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Tuesday, 08 April 2014

The Great White Hunter

By Old Bill Weatherstone who blogs at The Diesel Gypsy

Lately my cousin and I have been discussing about how far back our memories can retrieve. In my case it was/is at three years old. These discussions (over drinks of course), triggered another memory, but at the age of seven, 1942.

As usual in my case, it was again another Great Lakes shipping season where I was boarded out to a different family in a different location - a small farm just outside the town of Petrolia, Ontario, Canada.

The old house had an outhouse inside with the same function as if it were still outdoors. There was a small barn housing some pigs and a cow. There was also a dog (breed unknown). He and I became inseparable.

One day it was time to replenish the meat supply. A neighbour from the next farm came over and with Alex, my guardian, went into the barn. I was curious so I followed them.

They had a large pig separated in a smaller pen. The neighbour proceeded to chase the pig and jumped on his back and wielding a large bayonet, quickly dispatched the animal.

Between the squealing and action I was sort of paralyzed and could not take my eyes off the event. I can still visualize the incident as clearly today. I learned quickly that you have to do unpleasant things to survive this life.

A few days later, I decided that it was time to learn how to hunt and live off the land. I picked up my trusty Red Ryder 1,000 shot BB gun, called Jake (the dog) and headed out into the pasture. Being very careful not to step on a land mine (cow pie), I carried on to a very heavily wooded ravine where I envisioned all the huge animals lived. You know; the bears, moose as well as unknown monsters.

Jake was on the move and I tried to keep up. He was barking up a storm having cornered a large skunk whose tail stood straight up and was ready for combat.

He was about 25 to 30 feet away, part way down the ravine.

I pulled my trusty rifle into action, took aim and missed. I could see the copper BB in flight and then compensated for range. Three fast shots hit the animal and I guessed he was sort of pissed off because he shot back, first hitting Jake as he was only about two feet away.

Jake retreated, whelping like crazy and digging his nose into the ground trying to get relief from the skunk’s barrage.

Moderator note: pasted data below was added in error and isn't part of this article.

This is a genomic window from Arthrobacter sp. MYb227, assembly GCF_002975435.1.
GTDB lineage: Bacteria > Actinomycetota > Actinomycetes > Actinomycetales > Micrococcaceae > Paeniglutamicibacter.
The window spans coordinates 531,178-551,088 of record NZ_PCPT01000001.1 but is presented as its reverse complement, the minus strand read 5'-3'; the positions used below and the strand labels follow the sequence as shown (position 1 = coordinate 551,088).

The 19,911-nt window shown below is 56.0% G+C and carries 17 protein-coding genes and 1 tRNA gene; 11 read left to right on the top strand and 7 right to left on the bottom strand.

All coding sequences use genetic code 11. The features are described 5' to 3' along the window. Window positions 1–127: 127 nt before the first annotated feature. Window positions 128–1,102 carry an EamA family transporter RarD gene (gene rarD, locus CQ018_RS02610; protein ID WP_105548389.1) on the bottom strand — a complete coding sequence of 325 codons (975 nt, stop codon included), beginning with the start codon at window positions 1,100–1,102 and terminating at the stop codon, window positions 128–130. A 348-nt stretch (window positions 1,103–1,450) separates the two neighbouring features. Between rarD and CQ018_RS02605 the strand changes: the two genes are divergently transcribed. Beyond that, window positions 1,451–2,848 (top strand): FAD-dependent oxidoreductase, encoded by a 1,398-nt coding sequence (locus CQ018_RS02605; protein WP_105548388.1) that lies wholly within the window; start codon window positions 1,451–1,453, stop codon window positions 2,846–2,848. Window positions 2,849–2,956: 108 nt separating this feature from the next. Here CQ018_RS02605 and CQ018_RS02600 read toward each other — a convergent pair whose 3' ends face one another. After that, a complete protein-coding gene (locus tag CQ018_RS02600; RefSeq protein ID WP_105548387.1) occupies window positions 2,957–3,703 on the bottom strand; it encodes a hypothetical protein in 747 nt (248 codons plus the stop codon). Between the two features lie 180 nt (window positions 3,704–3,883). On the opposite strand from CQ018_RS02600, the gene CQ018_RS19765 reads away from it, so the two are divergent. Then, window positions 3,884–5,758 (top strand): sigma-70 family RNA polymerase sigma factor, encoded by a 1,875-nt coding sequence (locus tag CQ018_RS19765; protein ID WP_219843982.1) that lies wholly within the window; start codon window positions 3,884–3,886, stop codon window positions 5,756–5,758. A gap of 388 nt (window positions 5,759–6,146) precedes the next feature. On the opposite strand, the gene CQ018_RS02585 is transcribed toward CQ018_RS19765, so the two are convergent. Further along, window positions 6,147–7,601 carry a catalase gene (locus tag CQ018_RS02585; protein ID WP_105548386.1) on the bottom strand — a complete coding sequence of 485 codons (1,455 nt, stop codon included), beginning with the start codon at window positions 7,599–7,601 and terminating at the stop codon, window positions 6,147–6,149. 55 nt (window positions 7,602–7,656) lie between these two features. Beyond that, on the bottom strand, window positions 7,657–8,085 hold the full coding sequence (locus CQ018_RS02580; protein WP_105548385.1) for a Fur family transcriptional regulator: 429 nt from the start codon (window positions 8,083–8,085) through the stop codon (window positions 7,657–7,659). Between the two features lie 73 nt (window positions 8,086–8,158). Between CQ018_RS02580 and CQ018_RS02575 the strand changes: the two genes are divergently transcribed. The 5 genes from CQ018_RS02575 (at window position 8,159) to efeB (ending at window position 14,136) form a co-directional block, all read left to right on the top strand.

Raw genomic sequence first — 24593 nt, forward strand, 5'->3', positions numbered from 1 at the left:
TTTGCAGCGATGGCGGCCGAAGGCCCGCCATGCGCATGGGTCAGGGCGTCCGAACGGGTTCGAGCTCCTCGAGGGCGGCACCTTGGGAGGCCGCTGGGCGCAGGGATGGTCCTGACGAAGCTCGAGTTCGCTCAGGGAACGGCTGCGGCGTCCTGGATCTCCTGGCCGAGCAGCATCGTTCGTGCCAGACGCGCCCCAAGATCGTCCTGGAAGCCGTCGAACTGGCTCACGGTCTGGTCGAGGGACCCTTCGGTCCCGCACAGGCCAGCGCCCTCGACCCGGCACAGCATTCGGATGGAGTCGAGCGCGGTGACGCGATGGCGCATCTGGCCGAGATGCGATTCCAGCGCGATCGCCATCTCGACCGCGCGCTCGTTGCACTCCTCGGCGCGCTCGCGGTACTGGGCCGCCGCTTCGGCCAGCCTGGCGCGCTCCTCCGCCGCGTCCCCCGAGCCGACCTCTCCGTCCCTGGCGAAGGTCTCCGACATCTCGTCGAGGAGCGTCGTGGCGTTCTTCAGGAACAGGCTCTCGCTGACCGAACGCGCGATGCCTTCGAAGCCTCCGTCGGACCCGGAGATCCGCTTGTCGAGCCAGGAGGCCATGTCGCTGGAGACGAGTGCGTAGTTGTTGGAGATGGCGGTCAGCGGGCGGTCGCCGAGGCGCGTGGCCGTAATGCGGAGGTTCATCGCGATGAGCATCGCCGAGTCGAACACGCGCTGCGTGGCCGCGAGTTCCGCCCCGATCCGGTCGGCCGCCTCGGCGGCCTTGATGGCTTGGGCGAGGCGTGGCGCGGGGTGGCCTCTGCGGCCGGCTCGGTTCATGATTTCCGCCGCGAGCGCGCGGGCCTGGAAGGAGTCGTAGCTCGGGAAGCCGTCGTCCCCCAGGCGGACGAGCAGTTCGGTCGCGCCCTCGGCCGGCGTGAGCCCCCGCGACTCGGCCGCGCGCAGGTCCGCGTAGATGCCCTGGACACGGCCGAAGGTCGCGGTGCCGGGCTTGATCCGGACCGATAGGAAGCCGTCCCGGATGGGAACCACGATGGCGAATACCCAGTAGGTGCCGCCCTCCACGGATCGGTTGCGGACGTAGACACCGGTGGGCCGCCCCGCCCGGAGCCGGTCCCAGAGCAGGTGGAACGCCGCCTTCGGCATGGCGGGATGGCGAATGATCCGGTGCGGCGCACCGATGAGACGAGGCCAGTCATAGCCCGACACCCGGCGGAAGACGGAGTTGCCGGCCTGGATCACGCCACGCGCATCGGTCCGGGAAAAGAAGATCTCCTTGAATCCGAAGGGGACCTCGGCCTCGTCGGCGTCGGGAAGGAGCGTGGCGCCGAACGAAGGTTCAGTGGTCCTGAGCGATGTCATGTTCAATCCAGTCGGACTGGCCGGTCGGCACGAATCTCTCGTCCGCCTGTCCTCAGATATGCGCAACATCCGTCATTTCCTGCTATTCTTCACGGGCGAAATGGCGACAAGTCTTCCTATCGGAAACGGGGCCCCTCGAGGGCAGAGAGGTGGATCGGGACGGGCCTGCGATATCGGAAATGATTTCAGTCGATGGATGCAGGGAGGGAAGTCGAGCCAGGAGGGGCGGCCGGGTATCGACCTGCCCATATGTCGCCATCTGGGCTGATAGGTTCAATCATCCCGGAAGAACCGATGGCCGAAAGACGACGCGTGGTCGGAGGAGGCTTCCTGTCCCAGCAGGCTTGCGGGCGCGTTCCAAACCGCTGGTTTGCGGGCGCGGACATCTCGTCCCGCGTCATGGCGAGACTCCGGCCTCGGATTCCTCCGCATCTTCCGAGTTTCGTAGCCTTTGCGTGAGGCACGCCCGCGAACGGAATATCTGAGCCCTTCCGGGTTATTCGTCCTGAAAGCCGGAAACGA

I took one more shot trying to finish him off and save my dog when the skunk charged at me and got me with a full blast of his secret gas weapon.

Both Jake and I retreated in great haste and never looked back. Once across the open field, I climbed over the back yard fence.

Violet (my guardian also) was at the time hanging the wash on the line in the back yard. She suddenly stopped and got a good whiff of what was returning from the hunt.

Letting out an ear piercing scream, she yelled, “Stop right there, you little buggar.” That included Jake as well who by this time was cowering at her voice, which he knew better than me.

Boy did the crap hit the fan then. Back at the fence was a giant round (like a wooded barrel) water tank about 40 inches deep and ten feet wide, filled by a windmill pump.

She told me to take off all my cloths and get in. I immediately responded in high gear. I brought the dog in with me while he swam around and then wanted out.

Violet then called Alex to get over to the general store and get as much tomato juice as he could. He responded quickly to the voice of authority and was back in a flash.

The dog was first to receive the antidote, a thorough scrubbing in and out of the tank, a rinse and then locked into the barn. I guess that was the dog jail.

Expecting the same treatment, I was next. While Alex set fire to all my cloths and burned them in the field, Violet doused me with tomato juice and scrubbed me down and threw me back into the water tank for a rinse.

When the attack was over, I was expecting to be locked in the barn with Jake but was escorted back to the house. It was a quiet next couple days until the trauma cooled off.

Jake and I were set free from our prisons and allowed to venture out to explore the universe again, but without our trusted (confiscated) Red Ryder BB gun.

Another lesson learned by little Billy Weatherstone.

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Posted by Ronni Bennett at 05:30 AM | Permalink | Email this post


I love the story from the first sentence on--about how far back you can remember. Sometimes with those really early memories, it's hard to be sure whether you really remember something or whether you remember hearing the story many, many times from your parents.

All the detail in your unforgettable story suggests that you remember it now and always will. As a grown-up, I once had my dog get sprayed by a skunk, I and used the time-honored tomato juice treatment. Some things never change.

Great memory. We had skunks living under one of the empty beach cabins. We children all had been warned to stay away, but being curious we didn't. Yes we got the same treatment only we were bathed in the cold beach salt water and scrubbed with cans of tomato juice.

Ah, I remember it well, sitting in a washtub with the tomato juce treatment, outside, my best girlfriend and me...such

Laughing a lot! Thanks for sharing the memory.

My great-grandfather, when my grandmother was an infant, once found some baby skunks and put them on her highchair tray to amuse her. He thought they were too young to spray, but found out differently when her baby hands went thwack on them and you know the rest of the story.

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